http://www.portalepienza.it/

Nearby are Montalcino and Montepulciano if you are interested in wines. You might sample some wines (they have food also)at Enoteca Osticcio in Montalcino (the views are fantastic if you can get a table by the window).
http://www.osticcio.com/

Here are websites for Montalcino and Montepulciano.
http://www.prolocomontepulciano.it/index.uk.php

There are many small towns between Montalcino/Pienza/Montepulciano to visit. Get the TCI Toscana map. Lots of "white roads" to wander.
http://intravelmag.com/index.php?opt...7&Itemid=10039

For Orvieto:
http://www.comune.orvieto.tr.it//I/00000000.htm
http://www.orvietoonline.com/
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Old Apr 18th, 2010, 07:57 PM
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Firstly, thank you very much for your wonderful replies. I’ll try my best to address all the recommendations, which we are very open to.

@ kybourbon – The thinking behind Modena was to break up the trip between Venice and Florence, we don’t know too much about that area, but we did read that it does have some nice restaurants.

With the 4 nights in CT we figured we would be arriving late and departing early, however that still gives us 3 full days... maybe 2 full days will be enough? We were thinking of staying in Vernazza and exploring north for one day and south for another.

Ahh, yes, dropping the car at Orvieto and training it into Rome does sound good. So with the above, it would be an option to drop a night of CT and Modena and spending the 2 nights in Orvieto. If we drop Modena, should we look at flying to Florence from Venice, or just stick to the trains?

@ sssteve – Sorry I should have been more accurate, we can pick up the car from La Spezia. Thanks for the link to your site.

@ zeppole – >> “I prefer to go to beautiful, less touristed areas of Italy with great food and great cultural offerings”
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Old Apr 19th, 2010, 01:19 AM
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You should take the train from Venice to Florence.

The New York Times recently ran an article recommending visiting the val d'Orcia in winter because during the tourist season it described Pienza as "beautful, hot and full of Americans" (as well as tour buses). Your time frame is just outside the tourist season, so I think you will find the val d'Orcia less crowded (and cooler), but I doubt you will find much difference in crowds or tourist ambience between it and Chianti. If you don't want to drive after dinner, you should consider staying at an agriturismo that serves food and wine made from its own farm produce.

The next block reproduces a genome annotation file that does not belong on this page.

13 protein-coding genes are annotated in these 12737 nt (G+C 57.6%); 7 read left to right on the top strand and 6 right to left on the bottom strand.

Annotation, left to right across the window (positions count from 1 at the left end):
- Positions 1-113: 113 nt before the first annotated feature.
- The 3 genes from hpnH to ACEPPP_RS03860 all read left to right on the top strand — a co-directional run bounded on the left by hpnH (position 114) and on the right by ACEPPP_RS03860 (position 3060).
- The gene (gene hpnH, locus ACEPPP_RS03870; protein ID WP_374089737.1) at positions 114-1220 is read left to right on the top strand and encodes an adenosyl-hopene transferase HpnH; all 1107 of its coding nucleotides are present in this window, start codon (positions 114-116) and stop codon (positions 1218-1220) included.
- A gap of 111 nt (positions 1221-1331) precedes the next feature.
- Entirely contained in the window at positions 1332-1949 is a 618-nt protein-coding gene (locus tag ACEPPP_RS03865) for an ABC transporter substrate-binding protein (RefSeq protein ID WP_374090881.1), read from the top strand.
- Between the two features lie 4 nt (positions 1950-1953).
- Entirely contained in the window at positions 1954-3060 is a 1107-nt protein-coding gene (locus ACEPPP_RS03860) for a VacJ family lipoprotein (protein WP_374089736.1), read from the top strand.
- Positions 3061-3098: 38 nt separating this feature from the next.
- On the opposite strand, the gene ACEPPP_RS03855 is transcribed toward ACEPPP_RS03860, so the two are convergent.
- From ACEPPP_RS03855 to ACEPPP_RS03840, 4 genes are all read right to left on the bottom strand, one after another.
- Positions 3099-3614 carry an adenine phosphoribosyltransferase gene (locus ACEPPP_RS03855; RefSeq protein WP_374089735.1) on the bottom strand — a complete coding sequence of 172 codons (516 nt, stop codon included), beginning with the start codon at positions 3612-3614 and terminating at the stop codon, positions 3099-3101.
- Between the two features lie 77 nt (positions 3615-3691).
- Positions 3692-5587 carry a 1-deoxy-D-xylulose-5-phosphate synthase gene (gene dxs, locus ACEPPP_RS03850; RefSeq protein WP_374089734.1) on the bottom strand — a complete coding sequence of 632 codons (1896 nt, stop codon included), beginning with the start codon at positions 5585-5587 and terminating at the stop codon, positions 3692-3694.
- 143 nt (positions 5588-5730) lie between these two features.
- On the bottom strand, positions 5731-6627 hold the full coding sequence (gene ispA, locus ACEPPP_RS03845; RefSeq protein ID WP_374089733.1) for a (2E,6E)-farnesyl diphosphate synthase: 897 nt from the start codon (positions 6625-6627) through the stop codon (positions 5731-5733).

The area of Tuscany that you are going to is not only a place to look at. It is on the UNESCO World Heritage List because farming techniques in that region are unique and historic, and thus protected, as are methods of wine production and its importance to the political and architectural history of the region. While many people's experience of "Tuscany" is to stay in a town hotel, eat in restaurants, and visit other similar towns all the time, the historic importance of the region is food and wine , and the recipes and wines of the region were developed on these centuries-old farms. The hotels and restaurants are part of the tourist development.

You can find agriturismo recommendations on Tripadvisor and you can use this website to search for those that have restaurants:

http://en.agriturismo.it/tuscany/index.jsp

Le Cinque Terre is also on the UNESCO World Heritage List because of its unique terrace farming (different from Tuscany). Again, Liguria is not so much a place to be sight-seen and touristed as a place to be experienced. As a sightseeing destination, le Cinque Terre takes a day at most to see. For others, the attractions of the Italian mediterranean are about the pristine water and air, walks and hikes, boat rides to coves and islands, the stylish seaside restaurants and cafes (there are in parts beyond le Cinque Terre) and just the general seduction of the beautiful climate and healthy food and pastel architecture against the natural colors of the region. If you are on a sightseeing tour, you won't want to linger. If you are coming to Italy to linger in places, you'll want to set your own pace.